- The Washington Times - Sunday, January 19, 2003

By Cass Sunstein
Cambridge University Press, $30, 336 pages

"Experts are more likely to be right than are ordinary people," says Cass Sunstein in "Risk and Reason." Mr. Sunstein contends that, when it comes to comprehending risks, the public lacks good information and is biased toward the most alarming scenarios. Resulting policy expends limited resources on minute risks and misses opportunities to regulate larger ones.
We need to empower discerning minds to make decisions about risk policy, argues Mr. Sunstein. Employing objective tools such as cost-benefit analysis by experts supposedly would bring rationality to our regulatory process.
But Mr. Sunstein devotes little attention to already apparent problems of today's technocratic rule. Regulatory "experts" have their own ideological agendas and personal incentives just like most players in Washington. Their budgets are affected by the perceived importance of their programs, their careers advanced when they are working to prevent the next "crisis" of the day.
Political scientist Theodore Lowi convincingly illustrated problems with technocratic rule in his landmark 1979 book, "The End of Liberalism."According to Mr. Lowi, our liberal republic died when Congress began delegating lawmaking authorities to the unelected "experts" in the bureaucracy. The result is a perverted form of republican government in which policymaking has become nothing more than bargaining between special-interest groups and bureaucrats.Our elected representatives merely intervene on behalf of select constituents, blaming the bureaucracy for problems, while disavowing any responsibility for creating it.
Sound science and valid cost-benefit analysis have become politicized and often are manipulated by the experts to serve their own career pursuits and meet political pressures.
Consider the process the Environmental Protection Agency recently employed to set a new drinking water standard for arsenic. Mr. Sunstein highlights what he and many considered a key piece of "expert evidence" supporting a more stringent standard. But a better description of this "evidence" is politically contrived junk science.
Mr. Sunstein claims that the National Research Council (NRC) study on arsenic found that the existing standard at the time presents a 1-100 cancer risk.But this figure is nothing more than conjecture. It was tossed out speculatively in a chapter of the NRC report analyzing various statistical methods for assessing risk. The report did not run any risk assessment model to produce this conclusion.
Within this same chapter, the NRC panel urged EPA not to use the findings for assessing risk of arsenic because there were serious problems with the data. The panel explained that the chapter was simply offered to illustrate how the models worked.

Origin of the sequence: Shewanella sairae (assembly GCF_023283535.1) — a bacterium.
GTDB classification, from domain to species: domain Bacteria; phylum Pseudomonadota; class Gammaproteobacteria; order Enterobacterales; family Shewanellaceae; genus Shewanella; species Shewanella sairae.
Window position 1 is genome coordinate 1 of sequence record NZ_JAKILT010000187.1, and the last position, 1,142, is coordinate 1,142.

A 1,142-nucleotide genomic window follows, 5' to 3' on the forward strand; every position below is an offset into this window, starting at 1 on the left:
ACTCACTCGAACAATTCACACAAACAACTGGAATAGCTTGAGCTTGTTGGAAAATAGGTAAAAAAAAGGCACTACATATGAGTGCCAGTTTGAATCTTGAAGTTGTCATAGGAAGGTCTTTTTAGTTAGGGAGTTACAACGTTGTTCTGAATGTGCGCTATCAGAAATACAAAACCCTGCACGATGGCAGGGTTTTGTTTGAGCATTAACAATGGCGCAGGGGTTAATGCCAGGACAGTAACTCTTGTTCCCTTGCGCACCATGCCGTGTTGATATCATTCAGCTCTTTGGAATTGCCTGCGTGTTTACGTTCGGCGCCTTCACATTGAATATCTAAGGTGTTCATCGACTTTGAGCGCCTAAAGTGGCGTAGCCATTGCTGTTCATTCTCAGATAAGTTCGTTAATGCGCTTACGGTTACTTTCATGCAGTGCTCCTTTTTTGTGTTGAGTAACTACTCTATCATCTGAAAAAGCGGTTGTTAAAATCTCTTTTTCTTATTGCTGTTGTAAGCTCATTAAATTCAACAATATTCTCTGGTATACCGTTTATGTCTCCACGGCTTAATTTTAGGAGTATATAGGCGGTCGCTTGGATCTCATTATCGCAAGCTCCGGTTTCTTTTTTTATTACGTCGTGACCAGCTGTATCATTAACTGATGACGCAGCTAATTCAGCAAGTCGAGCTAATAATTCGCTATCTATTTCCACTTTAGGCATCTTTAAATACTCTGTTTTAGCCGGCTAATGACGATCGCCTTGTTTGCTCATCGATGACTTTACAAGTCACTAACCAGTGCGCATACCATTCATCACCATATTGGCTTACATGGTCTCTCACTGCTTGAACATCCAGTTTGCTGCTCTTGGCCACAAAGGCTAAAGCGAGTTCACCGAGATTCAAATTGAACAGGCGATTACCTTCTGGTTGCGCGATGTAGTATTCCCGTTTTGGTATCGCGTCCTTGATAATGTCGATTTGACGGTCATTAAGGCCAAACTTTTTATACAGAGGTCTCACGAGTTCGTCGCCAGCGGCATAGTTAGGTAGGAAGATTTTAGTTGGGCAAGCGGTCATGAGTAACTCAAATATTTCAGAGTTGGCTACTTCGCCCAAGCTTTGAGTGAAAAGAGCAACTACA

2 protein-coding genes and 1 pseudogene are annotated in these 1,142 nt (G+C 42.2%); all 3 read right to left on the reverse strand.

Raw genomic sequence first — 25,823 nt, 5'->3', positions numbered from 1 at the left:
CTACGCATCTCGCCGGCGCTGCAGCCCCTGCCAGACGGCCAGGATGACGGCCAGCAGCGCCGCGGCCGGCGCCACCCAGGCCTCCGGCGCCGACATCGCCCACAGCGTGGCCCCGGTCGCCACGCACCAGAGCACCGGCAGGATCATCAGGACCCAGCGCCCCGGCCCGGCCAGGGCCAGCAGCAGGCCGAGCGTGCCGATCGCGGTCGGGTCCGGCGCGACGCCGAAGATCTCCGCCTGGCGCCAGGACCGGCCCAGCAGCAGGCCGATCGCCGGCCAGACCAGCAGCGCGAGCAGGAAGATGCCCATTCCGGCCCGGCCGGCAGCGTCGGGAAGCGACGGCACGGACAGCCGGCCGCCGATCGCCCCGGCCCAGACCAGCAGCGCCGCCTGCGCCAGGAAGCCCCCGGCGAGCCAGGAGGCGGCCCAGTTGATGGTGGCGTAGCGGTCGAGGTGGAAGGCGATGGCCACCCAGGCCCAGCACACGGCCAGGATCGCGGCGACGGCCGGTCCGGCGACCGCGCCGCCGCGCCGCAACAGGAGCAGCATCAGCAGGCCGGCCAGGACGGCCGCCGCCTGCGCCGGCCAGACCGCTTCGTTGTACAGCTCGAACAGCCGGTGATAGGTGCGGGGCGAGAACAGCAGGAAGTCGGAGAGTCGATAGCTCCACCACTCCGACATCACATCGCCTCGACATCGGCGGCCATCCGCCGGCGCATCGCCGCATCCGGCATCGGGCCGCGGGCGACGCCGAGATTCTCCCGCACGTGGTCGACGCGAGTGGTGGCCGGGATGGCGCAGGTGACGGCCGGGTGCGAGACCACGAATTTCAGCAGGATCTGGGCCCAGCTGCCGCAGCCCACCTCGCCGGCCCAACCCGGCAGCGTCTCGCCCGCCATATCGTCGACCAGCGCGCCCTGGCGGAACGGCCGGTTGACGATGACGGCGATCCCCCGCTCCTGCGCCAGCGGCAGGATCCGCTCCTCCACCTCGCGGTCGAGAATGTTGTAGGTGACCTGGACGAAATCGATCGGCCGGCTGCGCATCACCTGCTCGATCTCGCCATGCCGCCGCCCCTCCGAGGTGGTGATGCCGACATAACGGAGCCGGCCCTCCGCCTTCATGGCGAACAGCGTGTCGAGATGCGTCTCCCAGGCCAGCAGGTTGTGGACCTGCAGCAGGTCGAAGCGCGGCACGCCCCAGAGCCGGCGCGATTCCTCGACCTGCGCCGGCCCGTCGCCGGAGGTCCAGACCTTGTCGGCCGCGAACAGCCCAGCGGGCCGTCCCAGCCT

But any truly wise expert would have known that putting the number in the report could have vast political implications, which, in fact, it did. EPA officials, politicians, major media outlets, and environmental activists all cited it to support imposition of a more stringent regulation.
One must question Mr. Sunstein's assumption that experts necessarily have better information than the public. How could they comprehend the myriad effects of national regulations on tens of thousands of localities, each with its own needs and circumstances? F.A. Hayek rightly dubs this assumption a "fatal conceit."
All this is not to say that tools like cost-benefit analysis don't have a role in the policymaking process. But we need to keep it in perspective. It's one of many arrows with which to pierce the regulatory giant, and it is not a silver bullet.
Mr. Sunstein does offer many valuable insights on the public's understanding of risk and its implications. However, he goes too far in suggesting that the public is largely incapable of making wise decisions about risk. At the same time, the author does show that, under the right circumstances, the public does act rationally. He offers an example of what happened when the New York City government proposed to remove asbestos from schools.The idea was popular among the public until parents learned the costs: Schools would be closed for weeks and working parents would have to find daycare. Suddenly, parents acted like the experts, says Mr. Sunstein. They were willing to see that action wasn't necessary because risks were statistically small.
This example demonstrates a key point. When decisions are local and impact is direct, the public has good information and is apt to make more reasonable decisions. Hence, the problem is not that the public can't act rationally, it's that decisions and their impacts are too far removed.
Therefore, a better policy prescription than empowering the experts would be a return to American tradition of federalism.The more we move to a centralized system in which the "experts" make decisions for us, the more irrational policy will become.

Angela Logomasini is director or risk and environmental policy at the Competitive Enterprise Institute.

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